I, like many feminists, have been accused of being humorless. This is a relatively new thing, because now, if I hear a joke that punches down or makes me cringe, I don’t hide my discomfort. There was definitely a time in my teens and 20s when I would laugh along because I wanted to be the cool girl, the girl who wasn’t a buzzkill. I told more blonde jokes than anyone. But I grew and learned. Gradually I felt more comfortable asserting myself and I could explain, “Hey, that’s not funny, and here’s why.”
It’s natural for humor to evolve. When I watch old movies or TV shows, even from as little as 15 years ago, not all the jokes land the way they once did. Take Friends, for instance. In the 90s, this show was heralded as one of the smartest shows on television. The writing was sharp and the jokes were quick. It was so different from other kinds of live-audience sitcoms we were used to.
But it has not aged well. Put aside the constant gay jokes about Ross’s ex-wife Carol, Joey’s pickup artist tendencies, the awful transphobic cracks around Chandler’s drag queen father, or the overwhelming caucacity. Problematic storylines aside, the writing doesn’t seem as funny as it once did. It doesn’t mean the humor was poor quality, just that our tastes have changed. I’m not the only one who’s felt this way.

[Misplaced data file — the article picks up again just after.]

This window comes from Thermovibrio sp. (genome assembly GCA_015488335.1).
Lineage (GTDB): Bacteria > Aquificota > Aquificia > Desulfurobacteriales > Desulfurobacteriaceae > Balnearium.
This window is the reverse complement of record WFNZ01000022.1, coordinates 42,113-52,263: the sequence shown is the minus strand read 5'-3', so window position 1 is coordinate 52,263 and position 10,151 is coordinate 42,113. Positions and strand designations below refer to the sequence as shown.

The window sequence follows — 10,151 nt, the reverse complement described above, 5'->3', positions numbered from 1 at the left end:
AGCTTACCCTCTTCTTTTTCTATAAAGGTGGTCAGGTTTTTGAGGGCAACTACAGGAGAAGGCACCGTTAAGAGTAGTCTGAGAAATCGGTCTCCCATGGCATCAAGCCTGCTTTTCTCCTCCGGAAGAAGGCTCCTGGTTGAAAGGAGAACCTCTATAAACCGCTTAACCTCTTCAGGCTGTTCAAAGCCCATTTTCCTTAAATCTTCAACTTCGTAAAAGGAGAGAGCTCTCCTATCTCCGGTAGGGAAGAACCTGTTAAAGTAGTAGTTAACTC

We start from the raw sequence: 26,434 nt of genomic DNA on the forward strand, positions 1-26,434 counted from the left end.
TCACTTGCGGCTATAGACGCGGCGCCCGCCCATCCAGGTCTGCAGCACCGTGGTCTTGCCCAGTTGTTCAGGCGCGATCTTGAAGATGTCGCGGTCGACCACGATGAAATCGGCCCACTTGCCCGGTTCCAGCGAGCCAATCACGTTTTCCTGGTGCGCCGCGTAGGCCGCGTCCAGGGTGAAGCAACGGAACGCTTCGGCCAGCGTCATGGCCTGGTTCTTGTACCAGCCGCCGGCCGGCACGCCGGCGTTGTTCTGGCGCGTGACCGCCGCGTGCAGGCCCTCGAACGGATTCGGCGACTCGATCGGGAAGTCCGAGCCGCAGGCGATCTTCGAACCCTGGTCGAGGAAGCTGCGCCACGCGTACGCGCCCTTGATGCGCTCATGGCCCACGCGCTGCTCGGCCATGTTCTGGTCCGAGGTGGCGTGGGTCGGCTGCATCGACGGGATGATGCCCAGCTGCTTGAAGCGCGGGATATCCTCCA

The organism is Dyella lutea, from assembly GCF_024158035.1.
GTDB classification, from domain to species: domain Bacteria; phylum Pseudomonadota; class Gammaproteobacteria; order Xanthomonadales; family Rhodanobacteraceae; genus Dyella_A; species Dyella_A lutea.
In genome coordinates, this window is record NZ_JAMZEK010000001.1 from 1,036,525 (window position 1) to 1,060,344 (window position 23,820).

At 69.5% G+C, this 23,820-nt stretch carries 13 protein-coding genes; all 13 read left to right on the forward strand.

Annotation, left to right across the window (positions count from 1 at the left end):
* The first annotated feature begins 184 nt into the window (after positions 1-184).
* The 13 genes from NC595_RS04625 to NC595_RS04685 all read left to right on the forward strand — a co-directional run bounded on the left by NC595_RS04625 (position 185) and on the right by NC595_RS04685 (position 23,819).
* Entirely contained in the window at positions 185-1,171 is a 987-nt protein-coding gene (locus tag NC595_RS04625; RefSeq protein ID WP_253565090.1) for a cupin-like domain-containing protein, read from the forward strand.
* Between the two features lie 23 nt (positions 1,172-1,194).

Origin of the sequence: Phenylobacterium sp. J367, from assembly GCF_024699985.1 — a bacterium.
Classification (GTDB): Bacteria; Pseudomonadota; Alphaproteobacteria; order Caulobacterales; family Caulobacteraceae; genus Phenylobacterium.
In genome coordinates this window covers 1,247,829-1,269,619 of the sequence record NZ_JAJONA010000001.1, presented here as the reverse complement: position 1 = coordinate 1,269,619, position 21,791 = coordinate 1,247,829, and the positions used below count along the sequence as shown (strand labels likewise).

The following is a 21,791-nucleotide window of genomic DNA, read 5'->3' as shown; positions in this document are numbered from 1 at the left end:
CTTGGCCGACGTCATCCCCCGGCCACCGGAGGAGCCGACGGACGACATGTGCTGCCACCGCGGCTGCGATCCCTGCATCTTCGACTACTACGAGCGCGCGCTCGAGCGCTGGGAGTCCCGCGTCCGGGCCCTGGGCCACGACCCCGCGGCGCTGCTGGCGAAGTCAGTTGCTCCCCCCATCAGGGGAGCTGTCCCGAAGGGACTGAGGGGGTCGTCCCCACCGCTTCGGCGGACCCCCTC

It should be allowed for humor to evolve, not just in the entertainment we consume, but our own takes on humor. I used to actively enjoy some extremely problematic things in the 80s and 90s. I especially loved the extra subversive shit: Beavis & Butthead, South Park, Spike & Mike’s Sick & Twisted animation festivals. If conservatives hated it, chances are I ate it up. (Interestingly enough, I still enjoy entertainment that conservatives hate, but for different reasons.) I can’t watch that stuff anymore; not only does it not seem funny to me, but it makes me feel ashamed that I once thought it *was* funny.
To a 10-year-old, there is nothing funnier than a fart joke. Will that 40-year-old still find farts as funny? Probably not, and that’s understandable to almost anyone. I won’t stop calling out problematic humor when I see or hear it, even it makes me that so-called “humorless feminist.” Life is too short to actively participate in my own dehumanization in the form of sexist or homophobic humor.